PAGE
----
Trouble in the canyons: the threat of swelling creeks

Local News

Springtime runoff is rushing down the canyons and could potentially make its way into the backyards of tens of thousands of homes in the Salt Lake Valley.

On the heels of one of the snowiest winters in Utah history, and with springtime temperatures rising into the eighties, the people who live in or near the mouths of the canyons, along the Wasatch Front, are worried.

“We used to only get a hundred inches up there,” says John Robert Morgan. “Now, who knows?”

The 79-year-old Millcreek man has lived in his home, just below the mouth of Big Cottonwood Canyon, since 1974. He says he sees the signs of a wet Spring, one that threatens to flood his property.

“Right over here.”

Morgan took ABC4 through the woods, beside his house, to show us a bend in the creek. It’s there, he says, that a neighboring land owner took out tons of rocks a few years ago and moved them. Morgan says that left his property vulnerable, so he took emergency action. 

“There was nothing holding back high water anymore. Me and a couple of the boy scouts built it in here,” he says, as he stands on a 3′ tall rock wall, beside the rushing creek. “It took us three years to rebuild it back.”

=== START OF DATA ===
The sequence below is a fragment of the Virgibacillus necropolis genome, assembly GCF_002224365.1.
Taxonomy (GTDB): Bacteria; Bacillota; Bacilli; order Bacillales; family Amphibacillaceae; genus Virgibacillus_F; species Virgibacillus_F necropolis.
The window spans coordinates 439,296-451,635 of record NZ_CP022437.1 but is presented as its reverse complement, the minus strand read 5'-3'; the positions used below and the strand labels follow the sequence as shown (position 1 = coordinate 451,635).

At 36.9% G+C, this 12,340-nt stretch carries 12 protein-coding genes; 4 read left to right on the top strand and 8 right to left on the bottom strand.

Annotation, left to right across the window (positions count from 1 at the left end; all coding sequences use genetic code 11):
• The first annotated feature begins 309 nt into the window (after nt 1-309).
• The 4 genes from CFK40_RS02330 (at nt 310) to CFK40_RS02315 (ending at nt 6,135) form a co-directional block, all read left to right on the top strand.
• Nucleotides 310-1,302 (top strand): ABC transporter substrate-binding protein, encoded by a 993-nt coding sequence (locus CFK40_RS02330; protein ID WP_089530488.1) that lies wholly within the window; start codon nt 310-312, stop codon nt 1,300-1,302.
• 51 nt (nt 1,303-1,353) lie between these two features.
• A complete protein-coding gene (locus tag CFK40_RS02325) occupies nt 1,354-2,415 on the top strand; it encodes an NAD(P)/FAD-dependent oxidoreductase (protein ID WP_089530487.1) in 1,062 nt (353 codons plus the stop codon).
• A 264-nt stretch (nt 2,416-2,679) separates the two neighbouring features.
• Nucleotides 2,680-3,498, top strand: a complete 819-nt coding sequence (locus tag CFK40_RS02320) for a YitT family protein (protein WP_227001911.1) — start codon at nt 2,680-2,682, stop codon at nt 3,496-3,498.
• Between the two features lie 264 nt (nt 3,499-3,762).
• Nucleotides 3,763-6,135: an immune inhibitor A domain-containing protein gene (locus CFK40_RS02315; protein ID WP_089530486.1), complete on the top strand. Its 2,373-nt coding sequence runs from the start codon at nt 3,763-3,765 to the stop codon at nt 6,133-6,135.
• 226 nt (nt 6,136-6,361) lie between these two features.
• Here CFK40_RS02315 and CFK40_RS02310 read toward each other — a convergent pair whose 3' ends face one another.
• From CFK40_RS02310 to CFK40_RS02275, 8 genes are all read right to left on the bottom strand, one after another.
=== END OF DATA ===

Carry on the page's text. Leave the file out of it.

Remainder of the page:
Then, this year, Morgan says he’s building the rock wall even higher because the threat is greater.

“I’ve been working on it, I guess, just three weeks, building it up a little more because of the snowpack this year.”

When asked what he thinks the odds are of Big Cottonwood Creek cresting its banks, his walls and flooding his property this Spring, Morgan shakes his head.

“If the heat gets to the nineties, I think it would. I think it’d come over, and that’s why I’m going to get some sand bags ready.”

The 79-year-old land owner says he thinks he may get some of the worst flooding he’s seen. That includes June of 2010, when the water rushed down Big Cottonwood so fast, it flooded downtown Murray, inundating Murray City Park, and flooded dozens of homes, businesses, and government buildings along its banks. It even submerged State Street for two days.

City officials in Murray and Sandy, at the mouth of Little Cottonwood Canyon, say they’ve been sandbagging for weeks, and they think their communities are ready for this year’s flooding.

For his part, John Robert Morgan, says he’s going to pray Mother Nature spares him.

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